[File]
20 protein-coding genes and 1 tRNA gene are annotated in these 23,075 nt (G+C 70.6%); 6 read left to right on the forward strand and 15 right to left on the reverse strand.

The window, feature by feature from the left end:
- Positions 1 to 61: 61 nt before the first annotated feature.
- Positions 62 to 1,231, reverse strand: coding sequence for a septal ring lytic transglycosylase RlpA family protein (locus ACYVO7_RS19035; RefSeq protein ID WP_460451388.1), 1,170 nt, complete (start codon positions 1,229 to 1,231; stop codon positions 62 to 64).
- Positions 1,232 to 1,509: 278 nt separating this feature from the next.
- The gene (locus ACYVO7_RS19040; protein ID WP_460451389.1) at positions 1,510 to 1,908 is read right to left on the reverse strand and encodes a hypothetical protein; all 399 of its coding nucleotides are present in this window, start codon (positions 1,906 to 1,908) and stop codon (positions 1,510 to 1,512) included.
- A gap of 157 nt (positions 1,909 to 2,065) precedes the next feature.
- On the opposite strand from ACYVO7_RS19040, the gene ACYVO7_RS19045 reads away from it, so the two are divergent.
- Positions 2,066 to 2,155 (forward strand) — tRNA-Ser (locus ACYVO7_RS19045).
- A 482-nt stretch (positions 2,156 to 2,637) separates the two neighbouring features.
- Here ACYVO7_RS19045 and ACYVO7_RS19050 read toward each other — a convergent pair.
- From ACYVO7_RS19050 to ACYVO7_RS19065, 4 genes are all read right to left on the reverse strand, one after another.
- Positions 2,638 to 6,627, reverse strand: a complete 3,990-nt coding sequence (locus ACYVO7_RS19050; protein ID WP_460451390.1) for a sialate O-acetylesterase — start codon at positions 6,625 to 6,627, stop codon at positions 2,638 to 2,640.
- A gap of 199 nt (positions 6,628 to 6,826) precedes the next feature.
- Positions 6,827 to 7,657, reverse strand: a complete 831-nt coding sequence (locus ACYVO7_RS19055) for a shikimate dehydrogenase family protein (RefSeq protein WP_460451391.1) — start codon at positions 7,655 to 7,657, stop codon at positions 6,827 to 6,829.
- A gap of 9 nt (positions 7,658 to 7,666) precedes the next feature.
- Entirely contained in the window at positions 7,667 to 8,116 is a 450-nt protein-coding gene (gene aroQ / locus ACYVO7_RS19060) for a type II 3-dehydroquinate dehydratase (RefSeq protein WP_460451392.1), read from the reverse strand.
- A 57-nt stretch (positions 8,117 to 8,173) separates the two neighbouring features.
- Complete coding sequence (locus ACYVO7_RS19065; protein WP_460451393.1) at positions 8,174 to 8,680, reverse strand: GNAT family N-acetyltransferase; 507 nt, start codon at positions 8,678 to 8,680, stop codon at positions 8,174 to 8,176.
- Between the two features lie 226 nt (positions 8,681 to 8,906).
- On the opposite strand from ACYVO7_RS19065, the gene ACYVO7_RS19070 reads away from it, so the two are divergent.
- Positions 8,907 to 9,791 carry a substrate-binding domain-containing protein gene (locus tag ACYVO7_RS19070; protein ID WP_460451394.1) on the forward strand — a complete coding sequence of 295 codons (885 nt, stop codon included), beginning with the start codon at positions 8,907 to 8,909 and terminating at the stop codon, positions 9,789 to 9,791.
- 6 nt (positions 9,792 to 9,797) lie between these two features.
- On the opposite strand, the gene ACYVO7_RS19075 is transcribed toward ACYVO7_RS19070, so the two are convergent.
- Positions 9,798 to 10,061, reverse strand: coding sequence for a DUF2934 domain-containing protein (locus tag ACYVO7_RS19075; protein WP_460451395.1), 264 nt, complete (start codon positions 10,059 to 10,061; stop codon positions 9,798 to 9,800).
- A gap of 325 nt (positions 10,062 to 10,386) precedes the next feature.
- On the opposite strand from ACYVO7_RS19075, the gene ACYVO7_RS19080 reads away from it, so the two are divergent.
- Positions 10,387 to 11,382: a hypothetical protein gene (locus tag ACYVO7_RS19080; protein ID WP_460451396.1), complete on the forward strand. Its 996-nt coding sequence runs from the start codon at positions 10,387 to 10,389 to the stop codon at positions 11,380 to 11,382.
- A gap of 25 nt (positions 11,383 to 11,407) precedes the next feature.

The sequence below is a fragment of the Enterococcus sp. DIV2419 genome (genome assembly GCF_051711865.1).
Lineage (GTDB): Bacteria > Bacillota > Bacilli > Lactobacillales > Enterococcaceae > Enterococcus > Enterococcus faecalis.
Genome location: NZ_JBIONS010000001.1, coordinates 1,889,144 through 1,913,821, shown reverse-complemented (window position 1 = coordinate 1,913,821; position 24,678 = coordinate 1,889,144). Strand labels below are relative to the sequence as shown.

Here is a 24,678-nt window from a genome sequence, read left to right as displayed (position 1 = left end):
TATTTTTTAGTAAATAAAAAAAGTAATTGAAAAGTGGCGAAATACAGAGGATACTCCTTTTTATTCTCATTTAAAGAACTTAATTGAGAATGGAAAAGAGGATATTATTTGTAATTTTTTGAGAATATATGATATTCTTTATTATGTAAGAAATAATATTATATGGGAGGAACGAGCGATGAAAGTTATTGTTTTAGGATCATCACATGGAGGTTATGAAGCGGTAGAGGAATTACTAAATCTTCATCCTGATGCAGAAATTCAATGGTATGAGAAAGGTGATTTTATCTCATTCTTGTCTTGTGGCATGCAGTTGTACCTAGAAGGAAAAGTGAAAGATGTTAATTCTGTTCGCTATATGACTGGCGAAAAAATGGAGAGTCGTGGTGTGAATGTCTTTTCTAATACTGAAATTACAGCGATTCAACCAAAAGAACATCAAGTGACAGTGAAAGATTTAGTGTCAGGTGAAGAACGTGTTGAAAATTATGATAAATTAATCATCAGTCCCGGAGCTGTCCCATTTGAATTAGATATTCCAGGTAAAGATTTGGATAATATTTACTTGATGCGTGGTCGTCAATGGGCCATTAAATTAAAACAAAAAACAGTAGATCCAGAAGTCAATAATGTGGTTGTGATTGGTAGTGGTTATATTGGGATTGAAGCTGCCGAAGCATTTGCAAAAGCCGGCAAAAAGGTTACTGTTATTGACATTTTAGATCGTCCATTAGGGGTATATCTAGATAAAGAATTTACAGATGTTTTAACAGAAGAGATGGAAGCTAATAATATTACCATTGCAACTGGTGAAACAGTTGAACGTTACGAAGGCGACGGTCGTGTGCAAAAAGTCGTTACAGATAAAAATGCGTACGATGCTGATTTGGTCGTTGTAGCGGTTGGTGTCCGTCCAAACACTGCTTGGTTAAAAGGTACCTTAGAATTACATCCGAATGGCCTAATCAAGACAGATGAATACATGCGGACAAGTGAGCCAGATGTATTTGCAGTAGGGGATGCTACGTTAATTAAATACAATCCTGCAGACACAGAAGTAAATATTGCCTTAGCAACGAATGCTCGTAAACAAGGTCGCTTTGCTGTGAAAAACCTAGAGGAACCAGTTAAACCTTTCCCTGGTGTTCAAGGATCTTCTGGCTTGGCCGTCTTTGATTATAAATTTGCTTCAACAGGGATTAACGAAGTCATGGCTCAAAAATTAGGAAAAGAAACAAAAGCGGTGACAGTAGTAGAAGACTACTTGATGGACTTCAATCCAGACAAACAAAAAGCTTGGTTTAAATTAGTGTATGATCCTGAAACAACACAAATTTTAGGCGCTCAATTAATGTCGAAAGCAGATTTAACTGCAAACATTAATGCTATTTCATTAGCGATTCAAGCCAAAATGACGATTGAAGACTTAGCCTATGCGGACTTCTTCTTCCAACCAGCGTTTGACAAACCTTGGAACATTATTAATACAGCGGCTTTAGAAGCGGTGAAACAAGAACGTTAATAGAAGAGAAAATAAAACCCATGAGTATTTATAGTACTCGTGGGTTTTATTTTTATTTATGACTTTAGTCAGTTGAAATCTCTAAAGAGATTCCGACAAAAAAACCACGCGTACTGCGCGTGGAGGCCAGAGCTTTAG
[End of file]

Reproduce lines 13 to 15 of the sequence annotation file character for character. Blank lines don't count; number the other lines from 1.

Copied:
- Positions 2,638 to 6,627, reverse strand: a complete 3,990-nt coding sequence (locus ACYVO7_RS19050; protein ID WP_460451390.1) for a sialate O-acetylesterase — start codon at positions 6,625 to 6,627, stop codon at positions 2,638 to 2,640.
- A gap of 199 nt (positions 6,628 to 6,826) precedes the next feature.
- Positions 6,827 to 7,657, reverse strand: a complete 831-nt coding sequence (locus ACYVO7_RS19055) for a shikimate dehydrogenase family protein (RefSeq protein WP_460451391.1) — start codon at positions 7,655 to 7,657, stop codon at positions 6,827 to 6,829.